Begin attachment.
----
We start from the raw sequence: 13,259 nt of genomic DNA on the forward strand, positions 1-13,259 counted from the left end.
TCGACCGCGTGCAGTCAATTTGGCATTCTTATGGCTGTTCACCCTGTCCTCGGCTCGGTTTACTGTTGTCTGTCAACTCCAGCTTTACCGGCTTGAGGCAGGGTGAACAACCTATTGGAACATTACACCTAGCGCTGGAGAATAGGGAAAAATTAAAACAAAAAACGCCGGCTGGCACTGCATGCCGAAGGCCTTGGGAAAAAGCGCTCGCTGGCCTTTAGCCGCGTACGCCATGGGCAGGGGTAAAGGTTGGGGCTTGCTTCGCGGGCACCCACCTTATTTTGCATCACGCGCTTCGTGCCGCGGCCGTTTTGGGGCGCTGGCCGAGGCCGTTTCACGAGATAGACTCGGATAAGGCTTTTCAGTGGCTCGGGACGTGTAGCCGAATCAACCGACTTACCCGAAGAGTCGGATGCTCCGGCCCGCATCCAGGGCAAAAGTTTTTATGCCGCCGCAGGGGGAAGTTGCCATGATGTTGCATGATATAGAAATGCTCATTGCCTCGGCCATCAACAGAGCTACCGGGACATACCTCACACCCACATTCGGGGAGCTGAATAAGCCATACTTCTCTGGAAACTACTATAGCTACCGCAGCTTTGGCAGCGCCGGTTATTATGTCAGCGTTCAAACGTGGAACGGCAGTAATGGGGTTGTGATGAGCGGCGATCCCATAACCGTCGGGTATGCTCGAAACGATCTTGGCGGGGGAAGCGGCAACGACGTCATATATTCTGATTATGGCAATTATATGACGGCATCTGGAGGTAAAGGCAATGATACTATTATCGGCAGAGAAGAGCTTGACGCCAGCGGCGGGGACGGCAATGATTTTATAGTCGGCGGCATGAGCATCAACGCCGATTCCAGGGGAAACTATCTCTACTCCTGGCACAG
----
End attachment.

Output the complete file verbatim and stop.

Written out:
We start from the raw sequence: 13,259 nt of genomic DNA on the forward strand, positions 1-13,259 counted from the left end.
TCGACCGCGTGCAGTCAATTTGGCATTCTTATGGCTGTTCACCCTGTCCTCGGCTCGGTTTACTGTTGTCTGTCAACTCCAGCTTTACCGGCTTGAGGCAGGGTGAACAACCTATTGGAACATTACACCTAGCGCTGGAGAATAGGGAAAAATTAAAACAAAAAACGCCGGCTGGCACTGCATGCCGAAGGCCTTGGGAAAAAGCGCTCGCTGGCCTTTAGCCGCGTACGCCATGGGCAGGGGTAAAGGTTGGGGCTTGCTTCGCGGGCACCCACCTTATTTTGCATCACGCGCTTCGTGCCGCGGCCGTTTTGGGGCGCTGGCCGAGGCCGTTTCACGAGATAGACTCGGATAAGGCTTTTCAGTGGCTCGGGACGTGTAGCCGAATCAACCGACTTACCCGAAGAGTCGGATGCTCCGGCCCGCATCCAGGGCAAAAGTTTTTATGCCGCCGCAGGGGGAAGTTGCCATGATGTTGCATGATATAGAAATGCTCATTGCCTCGGCCATCAACAGAGCTACCGGGACATACCTCACACCCACATTCGGGGAGCTGAATAAGCCATACTTCTCTGGAAACTACTATAGCTACCGCAGCTTTGGCAGCGCCGGTTATTATGTCAGCGTTCAAACGTGGAACGGCAGTAATGGGGTTGTGATGAGCGGCGATCCCATAACCGTCGGGTATGCTCGAAACGATCTTGGCGGGGGAAGCGGCAACGACGTCATATATTCTGATTATGGCAATTATATGACGGCATCTGGAGGTAAAGGCAATGATACTATTATCGGCAGAGAAGAGCTTGACGCCAGCGGCGGGGACGGCAATGATTTTATAGTCGGCGGCATGAGCATCAACGCCGATTCCAGGGGAAACTATCTCTACTCCTGGCACAG